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Re: vacation and envelope-to: another try

2005-05-04 09:46:29

On Wed, 2005-05-04 at 10:11 -0400, Mark E. Mallett wrote:
PS: my own implementation uses the final delivery address as the address
in the 'envelope "to"' sieve test, contrary to RFC3028 which says that
the SMTP RCPT TO address must be used.  You all can tell me how wrong
this choice of implementation is, and I would simply have to agree that
it's a violation, but I just don't find the RCPT TO address to be of
anywhere near as much interest to the script as the actual resolved
individual delivery address; not to mention the fact that the RCPT TO
address can't nececessarily be guaranteed to be consistent as
implementations evolve.

_which_ SMTP RCPT TO?

Exactly what I was thinking.

in many environments, the expansion happens at one server and delivery
at another.  it's simply impossible to pass information about the
"original" RCPT TO on to the next server when the alias is an actual
expansion (ie. more than one recipient address).

And more to the point, the fact that a given recipient address hasn't actually
appeared in an SMTP dialogue in a RCPT TO field is 100% irrelevant. The message
envelope and its associated list of recipients is an abstraction that manifests
in a variety of ways, including but not limited to SMTP commands.

Another way to look at it is that when we talk about RCPT TO addresses we're
referring to the addresses in the envelope recipient list, not to those
addresses in the specific case where they happen to appear in SMTP. The
terminology choie is unfortunate, but after over 20 years changing it is simply
not realistic.

3028 even says as much:

   If one of the envelope-part strings is (case insensitive) "to", then
   matching occurs against the TO address used in the SMTP RCPT command
   that resulted in this message getting delivered to this user.  Note
   that only the most recent TO is available, and only the one relevant
   to this user.

what's a "final delivery address"?

FWIW it's defined, more or less, as part of the NOTARY specifications.

in our case with Cyrus as the server, the delivery address isn't
necessarily a routable e-mail address(!), as it's rewritten from
f(_dot_)m(_dot_)lastname+detail(_at_)domain to 
username+detail(_at_)domain(_dot_)  in other words,
our system is contrary to RFC 3028, too.  (I should point out that Cyrus
can be used in a strictly compliant manner, but not at our site.)

There are really two issues here that overlap to some extent. One is the issue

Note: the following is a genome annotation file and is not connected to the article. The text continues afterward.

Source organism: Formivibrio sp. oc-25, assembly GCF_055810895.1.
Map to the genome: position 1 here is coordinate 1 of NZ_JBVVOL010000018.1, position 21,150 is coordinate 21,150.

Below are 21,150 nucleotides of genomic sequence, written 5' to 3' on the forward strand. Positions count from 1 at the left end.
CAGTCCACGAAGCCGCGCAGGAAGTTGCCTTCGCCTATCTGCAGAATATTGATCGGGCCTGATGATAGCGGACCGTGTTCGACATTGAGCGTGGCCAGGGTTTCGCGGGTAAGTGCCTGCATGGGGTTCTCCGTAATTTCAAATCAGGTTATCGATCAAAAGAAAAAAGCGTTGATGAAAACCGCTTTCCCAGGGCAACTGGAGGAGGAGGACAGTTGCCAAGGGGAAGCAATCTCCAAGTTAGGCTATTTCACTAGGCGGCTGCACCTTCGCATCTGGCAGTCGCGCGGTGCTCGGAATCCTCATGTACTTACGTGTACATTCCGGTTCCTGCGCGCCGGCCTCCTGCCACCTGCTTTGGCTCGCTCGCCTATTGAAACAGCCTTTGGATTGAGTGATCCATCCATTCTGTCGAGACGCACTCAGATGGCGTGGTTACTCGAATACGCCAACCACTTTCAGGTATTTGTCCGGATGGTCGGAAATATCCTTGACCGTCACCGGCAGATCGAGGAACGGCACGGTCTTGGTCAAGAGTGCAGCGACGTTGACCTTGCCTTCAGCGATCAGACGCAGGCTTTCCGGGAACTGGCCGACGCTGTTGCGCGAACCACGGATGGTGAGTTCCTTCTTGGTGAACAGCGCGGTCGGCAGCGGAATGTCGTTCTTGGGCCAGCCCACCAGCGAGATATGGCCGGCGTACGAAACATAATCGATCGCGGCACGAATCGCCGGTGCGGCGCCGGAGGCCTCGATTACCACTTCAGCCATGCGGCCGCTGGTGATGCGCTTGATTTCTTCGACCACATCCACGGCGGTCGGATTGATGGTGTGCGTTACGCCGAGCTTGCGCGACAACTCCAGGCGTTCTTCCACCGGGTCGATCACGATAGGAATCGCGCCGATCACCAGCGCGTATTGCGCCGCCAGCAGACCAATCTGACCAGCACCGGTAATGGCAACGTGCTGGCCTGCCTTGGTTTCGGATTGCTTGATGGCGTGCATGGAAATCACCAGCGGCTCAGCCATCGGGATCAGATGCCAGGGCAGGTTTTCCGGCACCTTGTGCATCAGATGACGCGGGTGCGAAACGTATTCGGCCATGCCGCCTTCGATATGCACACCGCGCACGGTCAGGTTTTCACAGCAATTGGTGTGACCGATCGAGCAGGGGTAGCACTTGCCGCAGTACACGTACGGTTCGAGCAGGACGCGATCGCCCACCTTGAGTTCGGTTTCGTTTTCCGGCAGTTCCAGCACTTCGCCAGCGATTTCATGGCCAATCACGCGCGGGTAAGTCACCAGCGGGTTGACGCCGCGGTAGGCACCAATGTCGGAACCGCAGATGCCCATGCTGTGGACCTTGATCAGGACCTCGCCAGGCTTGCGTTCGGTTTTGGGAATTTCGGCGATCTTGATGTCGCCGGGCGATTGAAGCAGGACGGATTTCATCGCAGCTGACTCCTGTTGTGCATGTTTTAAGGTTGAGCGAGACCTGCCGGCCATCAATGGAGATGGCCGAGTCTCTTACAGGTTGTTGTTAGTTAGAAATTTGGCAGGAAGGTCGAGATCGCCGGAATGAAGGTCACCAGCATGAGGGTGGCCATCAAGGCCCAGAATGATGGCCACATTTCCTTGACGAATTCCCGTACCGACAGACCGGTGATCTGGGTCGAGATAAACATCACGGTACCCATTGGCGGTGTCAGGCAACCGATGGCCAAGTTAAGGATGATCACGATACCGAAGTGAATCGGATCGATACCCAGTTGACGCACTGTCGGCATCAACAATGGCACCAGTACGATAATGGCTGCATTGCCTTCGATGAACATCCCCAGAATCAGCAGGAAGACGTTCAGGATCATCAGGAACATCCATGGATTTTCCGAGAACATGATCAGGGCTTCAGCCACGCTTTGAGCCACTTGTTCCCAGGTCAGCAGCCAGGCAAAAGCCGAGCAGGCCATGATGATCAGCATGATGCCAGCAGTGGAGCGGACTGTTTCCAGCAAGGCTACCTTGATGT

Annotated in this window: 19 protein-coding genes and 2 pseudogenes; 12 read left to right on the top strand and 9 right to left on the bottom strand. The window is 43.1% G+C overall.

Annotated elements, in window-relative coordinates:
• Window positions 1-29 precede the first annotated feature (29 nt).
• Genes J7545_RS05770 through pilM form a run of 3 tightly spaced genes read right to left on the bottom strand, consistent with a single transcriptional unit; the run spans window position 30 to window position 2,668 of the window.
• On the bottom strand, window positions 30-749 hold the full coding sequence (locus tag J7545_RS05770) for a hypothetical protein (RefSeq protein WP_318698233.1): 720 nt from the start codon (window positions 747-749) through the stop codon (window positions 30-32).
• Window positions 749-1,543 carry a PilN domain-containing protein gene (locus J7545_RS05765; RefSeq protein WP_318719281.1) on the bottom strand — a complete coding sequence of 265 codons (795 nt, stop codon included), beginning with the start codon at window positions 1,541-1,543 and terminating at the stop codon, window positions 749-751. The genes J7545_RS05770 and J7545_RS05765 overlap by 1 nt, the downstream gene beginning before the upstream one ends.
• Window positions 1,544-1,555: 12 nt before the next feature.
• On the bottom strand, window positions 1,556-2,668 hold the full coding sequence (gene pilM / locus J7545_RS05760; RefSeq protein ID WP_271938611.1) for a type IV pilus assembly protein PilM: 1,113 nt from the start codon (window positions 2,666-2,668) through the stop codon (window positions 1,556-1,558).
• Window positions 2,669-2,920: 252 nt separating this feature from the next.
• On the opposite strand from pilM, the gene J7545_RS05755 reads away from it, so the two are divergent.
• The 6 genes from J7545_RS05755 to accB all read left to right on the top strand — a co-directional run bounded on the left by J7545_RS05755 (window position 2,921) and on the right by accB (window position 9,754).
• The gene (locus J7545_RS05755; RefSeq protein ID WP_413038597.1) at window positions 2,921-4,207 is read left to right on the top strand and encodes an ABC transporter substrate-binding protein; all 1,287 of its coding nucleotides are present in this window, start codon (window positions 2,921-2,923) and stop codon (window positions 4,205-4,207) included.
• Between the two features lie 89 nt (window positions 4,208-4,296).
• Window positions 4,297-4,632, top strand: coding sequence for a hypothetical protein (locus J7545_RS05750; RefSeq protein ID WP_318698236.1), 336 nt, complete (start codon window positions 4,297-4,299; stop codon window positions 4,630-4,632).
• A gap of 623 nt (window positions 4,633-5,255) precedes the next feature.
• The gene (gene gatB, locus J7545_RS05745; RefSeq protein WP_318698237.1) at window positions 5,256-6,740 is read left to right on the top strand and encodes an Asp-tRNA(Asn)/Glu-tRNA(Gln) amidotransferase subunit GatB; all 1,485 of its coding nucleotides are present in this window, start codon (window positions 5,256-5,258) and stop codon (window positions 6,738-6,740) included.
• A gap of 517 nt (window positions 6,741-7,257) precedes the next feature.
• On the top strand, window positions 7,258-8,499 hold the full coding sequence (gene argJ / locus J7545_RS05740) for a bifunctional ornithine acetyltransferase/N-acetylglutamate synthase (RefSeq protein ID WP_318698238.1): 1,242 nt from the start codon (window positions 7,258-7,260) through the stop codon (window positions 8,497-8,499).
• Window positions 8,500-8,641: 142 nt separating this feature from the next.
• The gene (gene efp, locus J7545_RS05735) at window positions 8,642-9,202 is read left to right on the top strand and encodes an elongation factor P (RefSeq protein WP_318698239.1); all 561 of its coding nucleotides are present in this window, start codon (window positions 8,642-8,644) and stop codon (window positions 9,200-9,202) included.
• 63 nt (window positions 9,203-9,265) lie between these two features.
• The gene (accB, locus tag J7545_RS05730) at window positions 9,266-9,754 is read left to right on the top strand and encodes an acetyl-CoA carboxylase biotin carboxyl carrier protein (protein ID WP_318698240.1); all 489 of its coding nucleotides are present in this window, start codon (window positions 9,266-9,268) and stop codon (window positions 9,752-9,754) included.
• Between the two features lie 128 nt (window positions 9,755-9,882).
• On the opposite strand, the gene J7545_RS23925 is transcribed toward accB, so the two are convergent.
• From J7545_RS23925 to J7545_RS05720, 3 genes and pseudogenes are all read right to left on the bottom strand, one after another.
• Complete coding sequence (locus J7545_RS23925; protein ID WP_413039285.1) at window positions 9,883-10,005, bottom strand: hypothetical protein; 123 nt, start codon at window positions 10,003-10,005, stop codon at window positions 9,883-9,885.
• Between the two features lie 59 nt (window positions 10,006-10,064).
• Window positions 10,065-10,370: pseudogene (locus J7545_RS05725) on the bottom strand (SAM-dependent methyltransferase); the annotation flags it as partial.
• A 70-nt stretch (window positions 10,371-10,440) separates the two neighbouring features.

that arises when a recipient address gets turned into something that isn't
globally meaningful or usable. properly. The other is what address to expose to
sieve for the purposes of performing envelope recipient tests.

THe overlap is only partial since there can be multiple global addresses
involved in addition to local addresses, so the choice of address to
expose isn't simply local/global.

Quite a few systems, ours included, use oddball local address forms at the
point of final delivery. I personally don't like this much, but in our case the
design was a fait accompli long before I was even involved. Even so, when this
is done the goal needs to be to minimize exposure of these local address forms,
for one simple reason: They don't work when someone enters then into their
email client.

As far as selecting the right address to use in envelope tests goes, I like to
apply the least astonishment principle: Use the address the user expects.

IMO it is a reasonable interpretation to use the _latest_ ("final" if
you will) recipient address.  never mind the fact that the latest RCPT
TO happened across LMTP rather than SMTP. 

Or even if there was no protocol involved at all.

I think the base spec should
be changed to reflect this more clearly.  I would prefer wording which
allowed Cyrus to work like today, leaving alias knowledge to the MTA.
changing "SMTP" to "SMTP or LMTP" is sufficient for that, but it
probably won't do for Mark.  suggestions?

I tend to use the term "envelope recipient" or "final envelope recipient" or
something similar if I'm trying to avoid tying things to SMTP specifically. But
the reality is that the term "RCPT TO" is now used all the time for this even
when SMTP isn't necessarily part of the picture.